There's a growing consensus among astronomers that beyond the gas giants of the outer solar system lurks a mysterious object — perhaps a black hole — influencing the massive cloud of small, icy bodies in the Oort cloud.
And it turns out there is some evidence to suggest this hypothesis might be right. No one is sure how a planet massive enough to affect the cloud of icy leftovers from the solar system's birth could form at such a great distance from the sun. "All we know is that there's an object of a certain mass out there," said Theorist Jakub Scholtz of the U.K.'s Durham University, in a New Scientist report. "The observations we have can't tell us what that object is."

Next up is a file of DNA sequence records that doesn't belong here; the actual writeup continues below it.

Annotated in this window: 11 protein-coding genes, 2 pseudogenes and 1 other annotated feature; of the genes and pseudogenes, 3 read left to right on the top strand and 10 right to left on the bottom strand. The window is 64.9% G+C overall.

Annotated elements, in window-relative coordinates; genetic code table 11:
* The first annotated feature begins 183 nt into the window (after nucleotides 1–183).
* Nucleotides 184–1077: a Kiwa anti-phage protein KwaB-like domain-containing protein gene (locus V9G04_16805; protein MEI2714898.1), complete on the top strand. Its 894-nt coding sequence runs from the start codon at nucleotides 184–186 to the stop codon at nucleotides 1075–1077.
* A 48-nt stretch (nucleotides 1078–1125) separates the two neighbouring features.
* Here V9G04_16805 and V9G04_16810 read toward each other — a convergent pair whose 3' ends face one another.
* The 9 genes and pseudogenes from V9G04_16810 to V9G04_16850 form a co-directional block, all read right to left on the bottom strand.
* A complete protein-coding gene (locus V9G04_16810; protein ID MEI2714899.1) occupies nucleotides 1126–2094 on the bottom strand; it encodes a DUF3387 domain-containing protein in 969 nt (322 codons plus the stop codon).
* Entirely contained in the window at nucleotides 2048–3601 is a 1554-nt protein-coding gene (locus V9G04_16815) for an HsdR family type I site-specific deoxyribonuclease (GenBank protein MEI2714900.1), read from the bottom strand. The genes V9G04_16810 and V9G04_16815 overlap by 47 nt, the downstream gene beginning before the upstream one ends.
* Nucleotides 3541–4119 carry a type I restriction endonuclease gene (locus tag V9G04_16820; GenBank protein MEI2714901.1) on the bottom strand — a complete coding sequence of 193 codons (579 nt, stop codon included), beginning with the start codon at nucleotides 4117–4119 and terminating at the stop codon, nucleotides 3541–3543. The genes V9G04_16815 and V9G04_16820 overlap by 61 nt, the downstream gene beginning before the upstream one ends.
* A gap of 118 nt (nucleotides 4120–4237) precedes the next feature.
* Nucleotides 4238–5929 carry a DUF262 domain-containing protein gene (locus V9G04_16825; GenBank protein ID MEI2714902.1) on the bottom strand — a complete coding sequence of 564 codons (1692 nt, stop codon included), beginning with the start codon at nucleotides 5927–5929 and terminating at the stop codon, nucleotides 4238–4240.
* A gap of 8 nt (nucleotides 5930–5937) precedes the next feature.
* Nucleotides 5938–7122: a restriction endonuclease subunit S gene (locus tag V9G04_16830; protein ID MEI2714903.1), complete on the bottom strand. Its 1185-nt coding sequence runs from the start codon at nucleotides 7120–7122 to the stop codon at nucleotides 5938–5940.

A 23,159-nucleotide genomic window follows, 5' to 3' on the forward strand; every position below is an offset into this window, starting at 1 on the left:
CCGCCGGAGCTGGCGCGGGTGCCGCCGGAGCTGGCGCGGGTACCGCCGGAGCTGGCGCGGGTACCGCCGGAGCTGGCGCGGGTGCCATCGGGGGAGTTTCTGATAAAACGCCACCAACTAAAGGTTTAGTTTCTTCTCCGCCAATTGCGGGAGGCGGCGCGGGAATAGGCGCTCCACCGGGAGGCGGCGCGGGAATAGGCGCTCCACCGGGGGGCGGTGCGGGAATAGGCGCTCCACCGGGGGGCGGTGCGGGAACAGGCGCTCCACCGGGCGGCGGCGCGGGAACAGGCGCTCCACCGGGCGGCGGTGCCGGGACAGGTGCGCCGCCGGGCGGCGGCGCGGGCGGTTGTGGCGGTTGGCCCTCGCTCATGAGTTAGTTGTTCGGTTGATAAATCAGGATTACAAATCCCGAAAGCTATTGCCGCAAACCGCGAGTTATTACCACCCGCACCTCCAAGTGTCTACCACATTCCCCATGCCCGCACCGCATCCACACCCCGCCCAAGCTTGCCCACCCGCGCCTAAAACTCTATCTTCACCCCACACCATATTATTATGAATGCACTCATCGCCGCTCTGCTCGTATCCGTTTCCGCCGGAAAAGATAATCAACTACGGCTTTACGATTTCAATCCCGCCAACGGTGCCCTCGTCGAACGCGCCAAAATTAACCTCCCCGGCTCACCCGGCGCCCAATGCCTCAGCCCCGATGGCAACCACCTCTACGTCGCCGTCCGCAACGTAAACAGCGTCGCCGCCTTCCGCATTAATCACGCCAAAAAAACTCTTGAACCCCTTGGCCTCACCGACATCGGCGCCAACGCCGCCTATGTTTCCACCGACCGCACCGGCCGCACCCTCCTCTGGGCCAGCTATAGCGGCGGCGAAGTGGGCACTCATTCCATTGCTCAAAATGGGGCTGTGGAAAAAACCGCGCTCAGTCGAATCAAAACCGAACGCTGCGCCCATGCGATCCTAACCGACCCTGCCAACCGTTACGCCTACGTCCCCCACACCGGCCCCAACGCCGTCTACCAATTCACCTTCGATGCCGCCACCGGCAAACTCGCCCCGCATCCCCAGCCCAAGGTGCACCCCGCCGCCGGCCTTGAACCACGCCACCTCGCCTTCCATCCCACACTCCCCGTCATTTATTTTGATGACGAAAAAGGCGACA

And Scholtz suspects it might be https://interestingengineering.com/planet-nine-could-be-a-primordial-black-hole-suggest-harvard-scientists">a primordial black hole forged during the big bang — when the universe exploded into existence. But how can we know for sure, and what else could this show us about the universe?
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